"Making an impact": a profile of a business planning competition in a university

Amanda Jones, William Jones

    Research output: Contribution to journalArticlepeer-review


    Purpose – This paper aims to explore the issues experienced in the delivery of a business challenge to a cohort of business undergraduate students at the University of Glamorgan. The challenge involved initiating and running a “real” business and returning a profit within a week. The students worked in groups of up to eight and were given start up capital. The paper seeks to evaluate the impact of the business challenge in terms of changing entrepreneurial attitudes and behaviour, and to examine the skills competencies acquired by the individual students.

    Design/methodology/approach – The study employs a mixed method approach to examine the respondent experience. The basis of the investigation involved a semi-structured questionnaire undertaken on completion of the challenge. In total, in excess of 50 students completed the research instrument. The questionnaire enabled the authors to quantitatively explore the overall impact of the business challenge by student age and gender. In addition, the semi structured design enabled the authors to explore the qualitative “rich data” of individual student experience based on their reflections.

    Findings – The findings reveal a positive impact in terms of enhanced attitudes towards the attainability and attractiveness of an entrepreneurial career. The findings reveal that the business challenge provided the students with a significant enhancement in generic enterprise skills including team working, leadership, communication and specific business skills such as sales and marketing behaviour. The students valued the opportunity and personal responsibility offered by the business challenge to apply their theoretical knowledge in a real world context. Several individuals reported that the positive experience with their business venture meant that they wished to continue the business alongside their graduate studies.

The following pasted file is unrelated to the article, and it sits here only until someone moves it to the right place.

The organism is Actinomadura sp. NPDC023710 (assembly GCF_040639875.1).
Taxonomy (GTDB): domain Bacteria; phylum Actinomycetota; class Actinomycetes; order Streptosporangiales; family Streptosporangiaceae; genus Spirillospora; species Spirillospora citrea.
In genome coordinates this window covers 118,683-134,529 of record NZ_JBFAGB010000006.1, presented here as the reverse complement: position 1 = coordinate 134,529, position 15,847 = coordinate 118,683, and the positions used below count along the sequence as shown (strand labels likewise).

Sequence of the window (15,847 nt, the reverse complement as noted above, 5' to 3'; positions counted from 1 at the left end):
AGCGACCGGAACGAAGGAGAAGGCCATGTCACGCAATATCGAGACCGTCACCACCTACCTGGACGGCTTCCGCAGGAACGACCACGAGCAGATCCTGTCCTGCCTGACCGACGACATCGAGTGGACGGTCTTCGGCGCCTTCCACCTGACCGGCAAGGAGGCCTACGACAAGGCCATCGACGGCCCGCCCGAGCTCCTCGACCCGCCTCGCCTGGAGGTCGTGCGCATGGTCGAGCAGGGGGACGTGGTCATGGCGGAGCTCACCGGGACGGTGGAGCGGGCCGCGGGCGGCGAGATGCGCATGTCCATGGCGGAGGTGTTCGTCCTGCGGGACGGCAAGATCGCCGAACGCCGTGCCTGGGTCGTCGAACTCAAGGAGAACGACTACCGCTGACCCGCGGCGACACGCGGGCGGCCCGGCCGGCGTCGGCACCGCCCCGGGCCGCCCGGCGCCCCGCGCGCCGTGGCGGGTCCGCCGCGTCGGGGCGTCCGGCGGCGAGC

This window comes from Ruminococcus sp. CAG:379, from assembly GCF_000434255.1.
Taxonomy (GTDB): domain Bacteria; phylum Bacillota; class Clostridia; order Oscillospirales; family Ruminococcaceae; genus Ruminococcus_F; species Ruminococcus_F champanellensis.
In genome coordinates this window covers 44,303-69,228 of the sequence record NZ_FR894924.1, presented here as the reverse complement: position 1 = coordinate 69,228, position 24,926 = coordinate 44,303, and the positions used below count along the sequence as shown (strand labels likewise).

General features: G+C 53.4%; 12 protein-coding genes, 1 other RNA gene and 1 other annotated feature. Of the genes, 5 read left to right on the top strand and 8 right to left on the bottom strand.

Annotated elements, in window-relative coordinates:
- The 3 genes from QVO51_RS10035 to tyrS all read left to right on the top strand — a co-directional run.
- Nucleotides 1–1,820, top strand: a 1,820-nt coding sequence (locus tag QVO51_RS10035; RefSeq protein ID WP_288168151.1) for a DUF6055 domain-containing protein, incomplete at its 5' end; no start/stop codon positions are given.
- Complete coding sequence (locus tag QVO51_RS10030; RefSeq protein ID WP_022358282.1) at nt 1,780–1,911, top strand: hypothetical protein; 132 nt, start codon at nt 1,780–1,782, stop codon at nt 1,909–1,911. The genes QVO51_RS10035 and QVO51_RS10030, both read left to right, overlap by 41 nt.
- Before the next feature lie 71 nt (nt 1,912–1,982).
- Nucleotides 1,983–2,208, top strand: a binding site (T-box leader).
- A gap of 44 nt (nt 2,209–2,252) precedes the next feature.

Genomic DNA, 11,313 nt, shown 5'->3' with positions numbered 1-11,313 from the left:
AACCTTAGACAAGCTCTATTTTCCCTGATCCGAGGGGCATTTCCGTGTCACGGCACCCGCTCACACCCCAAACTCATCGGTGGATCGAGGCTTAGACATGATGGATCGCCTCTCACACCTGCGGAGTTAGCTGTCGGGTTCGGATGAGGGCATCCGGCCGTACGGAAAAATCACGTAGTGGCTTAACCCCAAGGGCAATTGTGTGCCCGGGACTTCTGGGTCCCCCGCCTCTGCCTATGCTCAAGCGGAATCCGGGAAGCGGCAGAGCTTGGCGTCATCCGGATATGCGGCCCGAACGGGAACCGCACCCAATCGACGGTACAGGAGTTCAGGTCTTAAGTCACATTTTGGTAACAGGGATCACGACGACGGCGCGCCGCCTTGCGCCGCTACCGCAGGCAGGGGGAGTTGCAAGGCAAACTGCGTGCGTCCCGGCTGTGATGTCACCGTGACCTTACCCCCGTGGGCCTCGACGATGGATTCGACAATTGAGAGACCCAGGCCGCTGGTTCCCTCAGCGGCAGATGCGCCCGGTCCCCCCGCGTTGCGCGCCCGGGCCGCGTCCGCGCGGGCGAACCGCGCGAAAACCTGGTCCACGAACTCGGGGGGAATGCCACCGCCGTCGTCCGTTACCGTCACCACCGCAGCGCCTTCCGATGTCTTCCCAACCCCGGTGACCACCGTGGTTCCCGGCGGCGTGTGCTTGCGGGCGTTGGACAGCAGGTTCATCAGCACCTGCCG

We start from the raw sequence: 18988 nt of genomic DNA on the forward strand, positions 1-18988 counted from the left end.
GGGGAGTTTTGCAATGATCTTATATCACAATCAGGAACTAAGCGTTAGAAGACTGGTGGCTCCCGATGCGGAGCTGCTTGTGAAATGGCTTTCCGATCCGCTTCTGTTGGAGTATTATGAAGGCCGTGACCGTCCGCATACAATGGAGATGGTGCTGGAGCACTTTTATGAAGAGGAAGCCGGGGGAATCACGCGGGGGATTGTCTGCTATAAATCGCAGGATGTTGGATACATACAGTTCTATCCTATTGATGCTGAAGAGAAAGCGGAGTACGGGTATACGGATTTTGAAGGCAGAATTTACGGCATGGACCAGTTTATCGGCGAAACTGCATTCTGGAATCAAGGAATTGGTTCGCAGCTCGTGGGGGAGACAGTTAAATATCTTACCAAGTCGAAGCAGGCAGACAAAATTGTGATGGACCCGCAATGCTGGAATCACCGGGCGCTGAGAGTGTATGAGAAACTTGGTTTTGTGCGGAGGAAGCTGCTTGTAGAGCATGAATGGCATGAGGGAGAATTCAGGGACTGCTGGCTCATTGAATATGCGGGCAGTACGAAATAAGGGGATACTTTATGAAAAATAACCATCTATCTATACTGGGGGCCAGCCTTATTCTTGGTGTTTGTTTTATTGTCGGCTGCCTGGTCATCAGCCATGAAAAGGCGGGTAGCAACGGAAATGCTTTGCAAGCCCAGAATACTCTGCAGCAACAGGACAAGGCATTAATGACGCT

Originality/value – The paper contributes to a limited literature in assessing the impact and benefit of business challenges. It will be of value to enterprise education providers in organising and planning such activities.
    Original languageEnglish
    Pages (from-to)704 - 721
    Number of pages17
    JournalEducation and Training
    Issue number8/9
    Publication statusE-pub ahead of print - 1 Jan 2011


    • enterprise
    • business challenge
    • education
    • entrepreneurship
    • students
    • United Kingdom
    • higher education
    • business environment


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